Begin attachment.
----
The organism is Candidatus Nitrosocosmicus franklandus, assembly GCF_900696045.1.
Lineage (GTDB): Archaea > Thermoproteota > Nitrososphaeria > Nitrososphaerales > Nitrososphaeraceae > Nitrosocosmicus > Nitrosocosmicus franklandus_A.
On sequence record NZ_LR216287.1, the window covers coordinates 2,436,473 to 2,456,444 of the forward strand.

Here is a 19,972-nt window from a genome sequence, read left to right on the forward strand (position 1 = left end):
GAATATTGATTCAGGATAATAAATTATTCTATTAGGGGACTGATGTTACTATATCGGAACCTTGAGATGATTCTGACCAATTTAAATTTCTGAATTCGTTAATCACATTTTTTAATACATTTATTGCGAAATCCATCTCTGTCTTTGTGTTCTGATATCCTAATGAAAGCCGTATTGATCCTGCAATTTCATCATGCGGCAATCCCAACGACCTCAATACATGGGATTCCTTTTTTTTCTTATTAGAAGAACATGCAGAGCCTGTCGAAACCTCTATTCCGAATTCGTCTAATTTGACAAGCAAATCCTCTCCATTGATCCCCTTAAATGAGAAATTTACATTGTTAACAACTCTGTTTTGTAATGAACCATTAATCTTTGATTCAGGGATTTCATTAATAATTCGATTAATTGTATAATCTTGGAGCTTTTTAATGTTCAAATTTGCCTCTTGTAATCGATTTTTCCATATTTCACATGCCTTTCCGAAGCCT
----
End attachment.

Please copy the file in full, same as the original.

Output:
The organism is Candidatus Nitrosocosmicus franklandus, assembly GCF_900696045.1.
Lineage (GTDB): Archaea > Thermoproteota > Nitrososphaeria > Nitrososphaerales > Nitrososphaeraceae > Nitrosocosmicus > Nitrosocosmicus franklandus_A.
On sequence record NZ_LR216287.1, the window covers coordinates 2,436,473 to 2,456,444 of the forward strand.

Here is a 19,972-nt window from a genome sequence, read left to right on the forward strand (position 1 = left end):
GAATATTGATTCAGGATAATAAATTATTCTATTAGGGGACTGATGTTACTATATCGGAACCTTGAGATGATTCTGACCAATTTAAATTTCTGAATTCGTTAATCACATTTTTTAATACATTTATTGCGAAATCCATCTCTGTCTTTGTGTTCTGATATCCTAATGAAAGCCGTATTGATCCTGCAATTTCATCATGCGGCAATCCCAACGACCTCAATACATGGGATTCCTTTTTTTTCTTATTAGAAGAACATGCAGAGCCTGTCGAAACCTCTATTCCGAATTCGTCTAATTTGACAAGCAAATCCTCTCCATTGATCCCCTTAAATGAGAAATTTACATTGTTAACAACTCTGTTTTGTAATGAACCATTAATCTTTGATTCAGGGATTTCATTAATAATTCGATTAATTGTATAATCTTGGAGCTTTTTAATGTTCAAATTTGCCTCTTGTAATCGATTTTTCCATATTTCACATGCCTTTCCGAAGCCT